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Film industry in Greater Victoria on hunt for workers

If you’ve ever considered a career in the local film industry but aren’t sure if you have what it takes, now’s the time to take a closer look at the big picture, Victoria film commissioner Kathleen Gilbert says.

If you’ve ever considered a career in the local film industry but aren’t sure if you have what it takes, now’s the time to take a closer look at the big picture, Victoria film commissioner Kathleen Gilbert says.

With 2017 shaping up to be the busiest period for movie and TV production in the capital region since 2015, when 24 projects generated $18 million in direct spending, there’s a pressing need to recruit more locally-based crews, said Gilbert. There are at least four projects set to begin production here soon on the heels of Police Mom, a low-budget movie for Lifetime that wraps a 13-day shoot on Thursday.

To bolster the local crew base, currently big enough to staff about one-and-a-half shows, Vancouver Island South Film & Media Commission is partnering with Chemistry Consulting, GT Hiring Solutions and Inn at Laurel Point to present a film industry career fair.

It’s scheduled for Saturday, Jan. 28 from 11 a.m. to 4 p.m. at Pacific Fleet Club, 1587 Lyall St.

“We want to find people with transferable skills and get them set-ready as quickly as possible,” said Gilbert, who also presents film industry orientation sessions.

A person who works in a beauty salon, for instance, could potentially work in hair and makeup, or a house painter could be hired as a set painter, she said.

Thirty industry professionals are expected to be on hand to answer questions.

Participants include producer Don Enright, director of photography John Helms, extras casting director Annie Klein, key grip Brian Smith, acting coach Jacqui Kaese, set decorator Terry Lewis, location manager Paul Russell, production coordinator Miles Gorovich, script supervisor Alison Hunter and special effects veteran Bill Mills.

Representatives from B.C. film unions such as I.A.T.S.E and the Directors Guild of Canada are also expected to attend.

While a film industry career can be lucrative, it’s a uniquely demanding business. Attendees will learn not just about job opportunities, but the skills, attitudes and potential training required to get ahead.

“It’s like any other business where you can’t just walk in and be the president,” said Gilbert. “You’ve got to work your way up from the mailroom, start as a P.A. [production assistant] and make minimum wages.”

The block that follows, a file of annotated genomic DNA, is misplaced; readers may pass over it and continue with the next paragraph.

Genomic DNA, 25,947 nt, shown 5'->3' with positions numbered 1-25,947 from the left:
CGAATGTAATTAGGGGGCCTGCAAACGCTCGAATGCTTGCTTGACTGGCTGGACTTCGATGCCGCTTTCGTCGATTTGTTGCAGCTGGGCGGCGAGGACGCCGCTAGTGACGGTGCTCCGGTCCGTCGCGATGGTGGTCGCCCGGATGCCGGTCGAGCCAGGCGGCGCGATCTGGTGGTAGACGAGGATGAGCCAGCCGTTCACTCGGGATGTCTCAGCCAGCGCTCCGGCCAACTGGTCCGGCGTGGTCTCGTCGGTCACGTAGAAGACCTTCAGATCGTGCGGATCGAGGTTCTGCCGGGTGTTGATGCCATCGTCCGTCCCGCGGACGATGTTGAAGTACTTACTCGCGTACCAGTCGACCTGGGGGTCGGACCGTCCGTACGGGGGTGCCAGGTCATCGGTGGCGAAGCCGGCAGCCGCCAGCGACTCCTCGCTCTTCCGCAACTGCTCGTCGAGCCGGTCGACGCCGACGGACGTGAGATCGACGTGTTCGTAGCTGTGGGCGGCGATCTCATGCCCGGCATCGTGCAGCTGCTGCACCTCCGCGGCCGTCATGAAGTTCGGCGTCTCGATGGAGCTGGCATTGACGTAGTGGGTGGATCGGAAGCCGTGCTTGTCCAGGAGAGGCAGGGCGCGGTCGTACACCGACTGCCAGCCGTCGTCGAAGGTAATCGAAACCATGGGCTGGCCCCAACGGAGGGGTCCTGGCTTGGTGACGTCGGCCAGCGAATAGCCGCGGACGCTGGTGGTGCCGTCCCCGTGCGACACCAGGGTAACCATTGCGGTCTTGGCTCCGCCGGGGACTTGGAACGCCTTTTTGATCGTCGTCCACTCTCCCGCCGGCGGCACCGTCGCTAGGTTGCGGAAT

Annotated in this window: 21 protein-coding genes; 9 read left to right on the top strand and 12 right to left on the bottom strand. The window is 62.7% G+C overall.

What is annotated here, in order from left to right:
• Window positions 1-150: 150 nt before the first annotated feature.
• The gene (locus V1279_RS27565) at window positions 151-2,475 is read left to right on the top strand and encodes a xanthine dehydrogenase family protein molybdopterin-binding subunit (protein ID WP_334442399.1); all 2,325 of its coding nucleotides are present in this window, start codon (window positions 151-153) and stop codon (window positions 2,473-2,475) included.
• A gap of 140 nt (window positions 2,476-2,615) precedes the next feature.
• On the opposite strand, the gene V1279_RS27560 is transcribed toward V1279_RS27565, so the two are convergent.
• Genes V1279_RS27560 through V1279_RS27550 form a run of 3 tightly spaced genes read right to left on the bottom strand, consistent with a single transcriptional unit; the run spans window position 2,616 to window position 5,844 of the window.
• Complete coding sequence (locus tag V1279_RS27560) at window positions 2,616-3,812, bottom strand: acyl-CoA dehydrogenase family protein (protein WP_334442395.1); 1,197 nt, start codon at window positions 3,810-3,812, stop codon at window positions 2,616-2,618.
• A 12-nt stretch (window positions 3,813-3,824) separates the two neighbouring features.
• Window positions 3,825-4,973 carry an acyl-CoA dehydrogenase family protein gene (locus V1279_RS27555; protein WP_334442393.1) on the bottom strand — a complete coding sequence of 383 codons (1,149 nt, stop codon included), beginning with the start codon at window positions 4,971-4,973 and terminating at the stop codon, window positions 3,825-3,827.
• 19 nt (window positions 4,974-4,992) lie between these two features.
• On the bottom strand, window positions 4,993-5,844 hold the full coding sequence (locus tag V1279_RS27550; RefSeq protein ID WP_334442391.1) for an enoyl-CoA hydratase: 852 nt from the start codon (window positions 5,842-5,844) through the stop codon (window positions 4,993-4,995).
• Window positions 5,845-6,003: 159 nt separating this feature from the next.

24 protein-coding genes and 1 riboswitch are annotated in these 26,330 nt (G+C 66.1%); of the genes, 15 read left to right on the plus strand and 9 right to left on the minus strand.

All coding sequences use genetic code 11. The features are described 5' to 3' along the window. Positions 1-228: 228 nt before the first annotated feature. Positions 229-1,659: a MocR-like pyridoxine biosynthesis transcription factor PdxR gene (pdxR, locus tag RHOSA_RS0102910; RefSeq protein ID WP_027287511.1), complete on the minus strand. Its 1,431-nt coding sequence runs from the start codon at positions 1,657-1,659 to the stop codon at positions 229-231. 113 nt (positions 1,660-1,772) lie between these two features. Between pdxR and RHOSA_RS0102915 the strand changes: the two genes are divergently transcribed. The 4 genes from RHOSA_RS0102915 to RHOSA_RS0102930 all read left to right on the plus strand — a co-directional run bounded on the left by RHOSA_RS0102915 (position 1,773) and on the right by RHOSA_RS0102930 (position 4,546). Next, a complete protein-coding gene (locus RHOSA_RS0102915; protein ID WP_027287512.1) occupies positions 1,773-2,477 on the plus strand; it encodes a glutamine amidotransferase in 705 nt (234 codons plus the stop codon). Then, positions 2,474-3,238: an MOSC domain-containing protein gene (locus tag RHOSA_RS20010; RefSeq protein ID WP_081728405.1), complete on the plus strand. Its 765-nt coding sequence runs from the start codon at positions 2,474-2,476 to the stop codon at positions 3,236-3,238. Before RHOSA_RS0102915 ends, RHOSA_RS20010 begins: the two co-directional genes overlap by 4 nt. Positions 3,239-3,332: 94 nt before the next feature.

The film industry is often perceived as glamorous, but the reality is it requires hard work, stamina, conscientiousness and the ability to take direction and work on intense deadlines, say industry veterans.

“There’s a lot of stuff I love about this job, but glamour is not on that list,” said Shamess Shute, a Victoria-based first assistant director who got his start as second assistant director on the 2001 horror film Ripper.

A first assistant director is the director’s right-hand person whose duties include doing script breakdowns, creating a filming schedule, and co-ordinating logistics on set during the “hurry up and wait” production process.

“I love that it’s always totally different, that I’m responsible for facilitating this crazy process, dealing with one set of problems after another. As soon as you get it ‘perfect’ you move on to a whole new set of problems.”

Shute, whose credits include The Bridge and being second-unit first assistant director on Night at the Museum 3, War for the Planet of the Apes and Power Rangers, has earned a reputation for being particularly unflappable.

“I don’t lose my patience often. I learned early on that if you can make people feel they have ownership over the process they’re more likely to work harder, be happier, have a better time and create a better product.”

One thing you cannot plan for is “having those six weeks off in August,” laughs Shute, who has learned that flexibility in lifestyle and work schedules is key.

A multitude of factors determine financial compensation, including whether you’re working on an independent project, a non-union or union shoot, a made-for-TV movie or a studio project such as Disney’s Descendants, X-Men or the Fox series Gracepoint. Typical rates can range from about $230 for a 15-hour workday for a production assistant on a made-for-TV movie to negotiated deals for certain department heads or specialists.

“A good location manager or first A.D. can make $5,000 a week,” said Gilbert, reiterating this is compensation for very long days and a strong work ethic.

On a small feature film, home video or TV movie with a budget of between $1.2 and $2 million, a production manager can make $870 for a 15-hour day, according to Directors Guild of Canada figures.

Under terms of the Association of Canadian Film Craftspeople Local 2020 Unifor’s standard producer’s agreement, a gaffer on a feature with a budget over $8 million can earn $30 per hour.

“It’s sporadic work, and we don’t have a big infrastructure,” said Frank Bourree, principal of Chemistry Consulting. “To attract enough of the right productions we need to demonstrate we have experienced crews.”

Companies with long track records such as Front Street Pictures, which has filmed several projects here including Hallmark’s The Gourmet Detective, Framed for Murder: A Fixer Upper Mystery and A Rose for Christmas, have provided more of an impetus for seasoned film workers from the capital region to remain here, or to return after working in Vancouver during economic downturns.

While the film industry is often regarded as “more sexy and intriguing than some other careers,” it hasn’t “made as much noise” about potential job opportunities as other industries that require more skilled labour to keep up with demand, as in the hot construction and technology sectors, said Garth Yoneda, GT Hiring Solutions community relations manager.

Gilbert cautioned there are some “reality checks” film and TV production industry newbies need to consider, however.

While you might score an entry-level position — a production assistant in the locations department, for instance — being hired on one project is no guarantee you’ll be hired on the next, she said. “You have to really prove yourself, and you might not get full-time work for awhile,” said Gilbert, a former locations manager. She said who says it’s not uncommon having to work 15-hour days. “That’s basically two days work for most people,” she said. “Most entry-level work requires a lot of physical activity. You do have to be in superior health and have a lot of energy because the hours are so long.”